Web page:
I would go more into what Buntaiens are, but I’ll let RuMa say that, itself, in an upcoming video of actual gameplay, with actual players!  One last thing before I publish this post, within the GM Interface on the Player Viewer side, are different elements of which a GM can control other aspects of the game.  Be on the lookout here soon for more VFX effects, and how they might tie in to the portraits seen above!

Map Reveal Effects (Fire & Electricity) v1

Map Reveal Effect (Fire) in action (during Campaign #1)
Map Reveal Effect (Electricity) v1 in action

I used the same free Shader asset from the Unity Store I had used on the POI and IOI effects – posted about earlier – and went on to create two different textures in Photoshop; one for a fiery effect and the other for a more electric feel.  After messing around with the other effects I had made, it wasn’t too difficult to implement these new ones, and I didn’t find myself changing too many options to get the desired effects I was looking for.

Within “DDnD – Unsung Saviors,” certain parts of maps will be covered up by a shape of a similar color to the environment.  One should think of the “fog of war” effect used in many video games, however, the way it’s used in this is slightly different.  Typically two reasons this “fog of more” (as I would like to call my version) effect would be used when the player’s characters can’t see in the game world.  For the fire effect example above, when the players enter Level 5 of RuMa Temple – known as the Sanctus Cathedra – they can barely see their surroundings, everything being blotted out by an old darkness, with only a beam of light above them to help them see.  After examining the area and through some experimenting with their environment and Buntaien Powers, players will figure out how to lighten the rest of the room up, revealing new, important sub-areas to explore.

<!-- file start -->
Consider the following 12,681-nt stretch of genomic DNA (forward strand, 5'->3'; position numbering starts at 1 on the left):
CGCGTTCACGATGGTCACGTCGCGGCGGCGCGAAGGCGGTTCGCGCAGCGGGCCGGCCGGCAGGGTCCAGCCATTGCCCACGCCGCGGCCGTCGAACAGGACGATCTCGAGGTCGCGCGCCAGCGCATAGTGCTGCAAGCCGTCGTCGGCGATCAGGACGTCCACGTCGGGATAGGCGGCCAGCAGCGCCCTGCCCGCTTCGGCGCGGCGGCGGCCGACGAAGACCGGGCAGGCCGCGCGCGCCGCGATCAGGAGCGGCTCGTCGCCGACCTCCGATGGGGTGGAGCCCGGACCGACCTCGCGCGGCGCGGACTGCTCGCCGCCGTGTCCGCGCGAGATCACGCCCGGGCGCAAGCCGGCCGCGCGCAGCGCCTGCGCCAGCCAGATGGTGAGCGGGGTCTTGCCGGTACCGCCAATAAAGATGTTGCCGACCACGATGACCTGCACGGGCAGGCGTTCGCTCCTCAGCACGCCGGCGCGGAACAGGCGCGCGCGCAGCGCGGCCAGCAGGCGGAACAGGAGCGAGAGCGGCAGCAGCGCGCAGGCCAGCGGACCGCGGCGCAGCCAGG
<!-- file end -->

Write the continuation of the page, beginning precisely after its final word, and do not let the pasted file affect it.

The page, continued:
Back on the subject of Buntaien Powers: each of the 5 Buntaiens have a distinct Essence that they can harness with their souls.  Like with typical RPG games, the roster of magic being flame, energy, water, earth, and wind – and is the same for “Unsung Saviors” – but this game designates certain physics-based qualities to each (even though that last piece of information is irrelevant for this discussion).  With the fire effect, Luka – the flame Buntaien – would have to create a makeshift torch by harnessing her combustion abilities from within the wood, which would set off the Map Reveal (Fire) effect seen above.  As for the Map Reveal (Electricity) effect above, using a Buntaien that can harness energy (electricity being a primal form energy can take) might be able to power up certain areas that were inaccessible before.

RuMa Earthen Temple of Par’N Maps

In the initial stages of working on “DDnD – Unsung Saviors,” I was debating on several way I could convey the game world to the players that would be playing over Discord.  This was around the time they had just introduced screensharing and video calling options, so I knew I was going to be able to do more than just post static maps (or artwork of certain areas) into the Discord chat, in hopes of immersing the players in a way that I would have deemed worthy of the source material.  That is where the roots of myself wanting to create a GM Interface came into existence, and what you see above is the first version of the RuMa Temple map, the main playing area of Campaign #1 – Tutorial.

The RuMa Temple of Par’N, as envisioned many years before creating this game, has gone through several iterations since “Legends of Saviors'” inception over two decades ago.  Originally, the temple was made up of two giant, castle-like spires, built side by side, sticking out of the ocean off the coast of one of the main continent of the planet.  RuMa, the entity itself – which was a bit more corporeal at the time – would sit in his throne room at the top of one of the spires, while his students would live and train at the top levels of the adjacent one.